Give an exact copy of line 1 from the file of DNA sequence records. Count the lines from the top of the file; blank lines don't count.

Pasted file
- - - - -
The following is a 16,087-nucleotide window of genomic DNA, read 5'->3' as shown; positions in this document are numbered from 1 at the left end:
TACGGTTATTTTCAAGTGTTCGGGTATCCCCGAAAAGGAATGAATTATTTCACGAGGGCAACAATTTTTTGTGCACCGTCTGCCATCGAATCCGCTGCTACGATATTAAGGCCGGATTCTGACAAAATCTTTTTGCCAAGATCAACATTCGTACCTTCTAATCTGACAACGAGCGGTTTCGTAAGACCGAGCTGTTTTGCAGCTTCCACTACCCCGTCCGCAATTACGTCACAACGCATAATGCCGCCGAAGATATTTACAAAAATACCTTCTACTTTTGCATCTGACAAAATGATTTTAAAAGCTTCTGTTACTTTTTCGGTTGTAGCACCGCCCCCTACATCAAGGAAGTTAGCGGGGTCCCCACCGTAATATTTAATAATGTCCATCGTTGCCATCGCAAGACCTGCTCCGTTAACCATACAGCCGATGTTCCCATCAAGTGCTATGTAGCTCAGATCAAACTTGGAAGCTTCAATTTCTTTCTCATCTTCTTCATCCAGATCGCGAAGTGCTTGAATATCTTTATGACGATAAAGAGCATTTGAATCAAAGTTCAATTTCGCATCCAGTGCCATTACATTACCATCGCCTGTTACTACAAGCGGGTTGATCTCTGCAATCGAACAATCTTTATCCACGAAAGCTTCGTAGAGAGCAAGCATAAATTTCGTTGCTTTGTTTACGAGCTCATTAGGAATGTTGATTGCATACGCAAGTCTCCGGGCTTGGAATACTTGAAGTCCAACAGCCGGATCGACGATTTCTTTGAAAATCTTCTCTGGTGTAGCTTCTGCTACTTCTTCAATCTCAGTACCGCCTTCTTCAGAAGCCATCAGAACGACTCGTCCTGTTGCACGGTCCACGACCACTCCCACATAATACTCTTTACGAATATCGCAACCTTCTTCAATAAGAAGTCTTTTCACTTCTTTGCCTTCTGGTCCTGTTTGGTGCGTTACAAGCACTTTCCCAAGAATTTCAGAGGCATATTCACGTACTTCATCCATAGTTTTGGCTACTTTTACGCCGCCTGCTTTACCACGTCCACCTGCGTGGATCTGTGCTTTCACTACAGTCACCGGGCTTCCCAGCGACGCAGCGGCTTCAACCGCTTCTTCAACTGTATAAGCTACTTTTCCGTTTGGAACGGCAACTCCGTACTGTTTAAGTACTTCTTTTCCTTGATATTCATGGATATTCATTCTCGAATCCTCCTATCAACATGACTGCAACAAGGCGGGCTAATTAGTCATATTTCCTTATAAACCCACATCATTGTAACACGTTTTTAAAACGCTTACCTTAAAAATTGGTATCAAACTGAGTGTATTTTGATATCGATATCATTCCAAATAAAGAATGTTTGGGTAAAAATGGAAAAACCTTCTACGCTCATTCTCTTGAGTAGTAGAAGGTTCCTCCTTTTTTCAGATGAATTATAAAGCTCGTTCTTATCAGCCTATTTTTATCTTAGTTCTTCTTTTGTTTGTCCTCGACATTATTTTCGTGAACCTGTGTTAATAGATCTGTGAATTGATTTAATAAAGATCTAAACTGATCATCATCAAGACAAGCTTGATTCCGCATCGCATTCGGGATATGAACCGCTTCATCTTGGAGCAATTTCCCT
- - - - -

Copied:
The following is a 16,087-nucleotide window of genomic DNA, read 5'->3' as shown; positions in this document are numbered from 1 at the left end: